Have you been to the new Christmas market at Lansdowne Park in Ottawa? It’s a romantic and festive market in one of Ontario’s most beautiful and historic buildings, the Aberdeen Pavilion. The Aberdeen Pavilion is a stunning 36,000 Victorian heritage building that held a variety of agricultural events in the late 1800’s and continues to do so today.
Christmas Markets are popular in Europe, they first began over 200 years ago. Cologne, Vienna, Nuremberg, Brussels, Munich, Prague, Berlin, Copenhagen, are the best (I’ve heard) and now they’ve spread to Rome and Paris. Christmas Markets are primarily outdoor markets that are different from farmers’ markets in that they have very few fresh fruits and vegetables and more items more appropriate for the season.
White tents decorated in colourful lights spill into village squares selling nutcrackers and Christmas ornaments, wooden toys and marionettes, candles and lambskin shoes. Foods offered include roasted chestnuts, baked apples, gingerbread biscuits, mulled cider and hot wine.
The beautiful new Christmas Market in Ottawa is indoors. Market stalls were decorated with twinkling lights, evergreen boughs and shiny presents. Carolers dressed in historic costume strolled the market singing Christmas carols. On the tables were prepared foods and one-of-a-kind gifts that added interest to the stalls of fresh produce.
It’s amazing how much fresh produce is still available in December. There were chestnuts, apples, pears, squash, kale, onions, garlic, leeks, beets, cranberries, green onions, spinach, potted herbs, fresh greenhouse tomatoes, carrots in rainbow colours and multi-coloured potatoes. There were long stocks of Brussel sprouts and pints of Jerusalem artichokes; pork and bison, sausages and pepperettes. I found green spiky cauliflower marketed as edible Christmas trees and a few honey stalls mixed in with maple syrup vendors; an artisan grain producer was busy grinding fresh flour.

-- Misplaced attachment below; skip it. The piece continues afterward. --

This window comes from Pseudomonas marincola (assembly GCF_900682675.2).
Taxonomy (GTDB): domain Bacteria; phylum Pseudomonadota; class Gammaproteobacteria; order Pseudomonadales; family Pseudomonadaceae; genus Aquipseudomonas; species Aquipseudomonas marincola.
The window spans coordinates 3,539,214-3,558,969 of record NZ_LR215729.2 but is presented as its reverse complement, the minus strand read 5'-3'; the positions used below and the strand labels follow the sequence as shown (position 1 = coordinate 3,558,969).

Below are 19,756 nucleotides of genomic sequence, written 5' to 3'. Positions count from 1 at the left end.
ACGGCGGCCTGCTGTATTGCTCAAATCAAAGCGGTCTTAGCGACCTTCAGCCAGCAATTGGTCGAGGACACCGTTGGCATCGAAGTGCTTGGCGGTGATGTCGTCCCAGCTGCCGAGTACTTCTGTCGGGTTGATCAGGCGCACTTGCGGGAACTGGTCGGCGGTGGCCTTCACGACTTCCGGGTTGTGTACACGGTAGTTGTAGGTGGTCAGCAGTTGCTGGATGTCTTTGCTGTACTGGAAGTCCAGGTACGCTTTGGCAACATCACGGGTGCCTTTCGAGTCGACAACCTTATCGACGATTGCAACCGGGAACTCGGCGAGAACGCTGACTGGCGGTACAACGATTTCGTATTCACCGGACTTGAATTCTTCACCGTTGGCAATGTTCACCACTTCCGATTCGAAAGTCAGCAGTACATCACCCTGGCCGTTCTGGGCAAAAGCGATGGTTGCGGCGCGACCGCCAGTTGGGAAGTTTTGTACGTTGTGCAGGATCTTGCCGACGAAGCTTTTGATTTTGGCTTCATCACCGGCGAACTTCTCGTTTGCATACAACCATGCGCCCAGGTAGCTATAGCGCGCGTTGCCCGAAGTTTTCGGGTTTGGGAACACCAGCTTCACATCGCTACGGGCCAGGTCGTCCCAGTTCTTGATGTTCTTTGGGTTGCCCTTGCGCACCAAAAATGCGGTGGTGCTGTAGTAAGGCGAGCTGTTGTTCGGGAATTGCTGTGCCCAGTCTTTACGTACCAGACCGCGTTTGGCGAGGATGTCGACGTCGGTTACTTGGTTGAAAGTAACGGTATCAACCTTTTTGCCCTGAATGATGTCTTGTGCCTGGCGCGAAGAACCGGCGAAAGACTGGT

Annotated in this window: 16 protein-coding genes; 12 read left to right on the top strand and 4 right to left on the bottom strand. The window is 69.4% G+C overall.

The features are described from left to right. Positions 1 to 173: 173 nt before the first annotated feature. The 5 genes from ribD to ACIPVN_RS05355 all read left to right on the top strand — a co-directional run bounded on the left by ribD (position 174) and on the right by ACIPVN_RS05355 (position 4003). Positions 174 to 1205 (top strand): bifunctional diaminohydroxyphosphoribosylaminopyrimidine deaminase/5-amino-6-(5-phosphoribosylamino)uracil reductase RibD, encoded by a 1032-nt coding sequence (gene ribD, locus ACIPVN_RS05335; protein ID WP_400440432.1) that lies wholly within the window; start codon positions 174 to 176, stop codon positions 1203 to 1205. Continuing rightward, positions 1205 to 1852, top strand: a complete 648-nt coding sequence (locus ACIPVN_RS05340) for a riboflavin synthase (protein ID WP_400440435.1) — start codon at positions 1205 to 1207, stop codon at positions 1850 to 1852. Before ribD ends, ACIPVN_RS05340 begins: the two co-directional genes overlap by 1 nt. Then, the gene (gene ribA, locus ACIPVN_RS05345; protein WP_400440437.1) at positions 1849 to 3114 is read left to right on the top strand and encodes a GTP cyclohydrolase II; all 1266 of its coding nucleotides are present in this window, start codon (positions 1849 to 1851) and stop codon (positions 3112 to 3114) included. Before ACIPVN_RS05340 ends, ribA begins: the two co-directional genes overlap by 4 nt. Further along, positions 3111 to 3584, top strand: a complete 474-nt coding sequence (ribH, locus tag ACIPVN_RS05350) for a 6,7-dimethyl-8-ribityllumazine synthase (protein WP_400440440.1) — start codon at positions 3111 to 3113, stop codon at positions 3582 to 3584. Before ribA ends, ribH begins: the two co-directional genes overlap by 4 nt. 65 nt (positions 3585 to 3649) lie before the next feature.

In between the fresh produce was a wide range of wholesome and decadent foods made by culinary entrepreneurs. There was Ottawa’s popular Pascal’s Ice Cream (I had the egg nog flavour). There was sparkling apple cider, apple cider donuts and bags of dried apples, some dipped in yummy chocolate. Bakers with tables overflowing with artisan loaves of bread and bakers with pies; pies made of pumpkin, apple, turkey, steak and traditional tortierres. There were giant, soft cinnamon buns, vegetable stuffed breads and giant irresistible cookies.
There were cakes baked in mason jars, topped with icing and equipped with a silver spoon; bite size pieces of cake called Bombs, enrobed in chocolate and topped with yummy goodies of caramel, nuts, candy and fruit. There was a donut baker offering mini home made donuts in flavours of Pecan Turtle, Malted Milk, Coco Hazelnut and Maple Bacon.
Besides the fresh produce and decant foods there were pots of Christmas greens, holiday candles and wreaths of grape vines. There are hand crafted hats and beautiful scarves, jewellery, stunning cutting boards, artwork, hand made wooden toys and Christmas tree decorations.
Christmas markets are a step back to an old fashioned holiday where simple pleasures are paramount.
The worlds most decadent, beautiful and incredible Christmas market is in Paris, France where over 350 stalls spill out along the Champs Elyse with Christmas lights strung across the boulevard and around every tree, festive music plays while shoppers stroll casually with a cup of vin chaud (hot wine).
I can’t wait, I’m going to Paris for Christmas this year. I’ll be strolling the streets, shopping at the Christmas markets with a mug of hot chocolate. I have an apartment behind the Louve, I’ve packed my Julia Childs cookbooks and I’ll be making Beef Bourgogne on Christmas morning. I’ll write from Paris, but if I don’t, from my table to yours, have a very merry Christmas.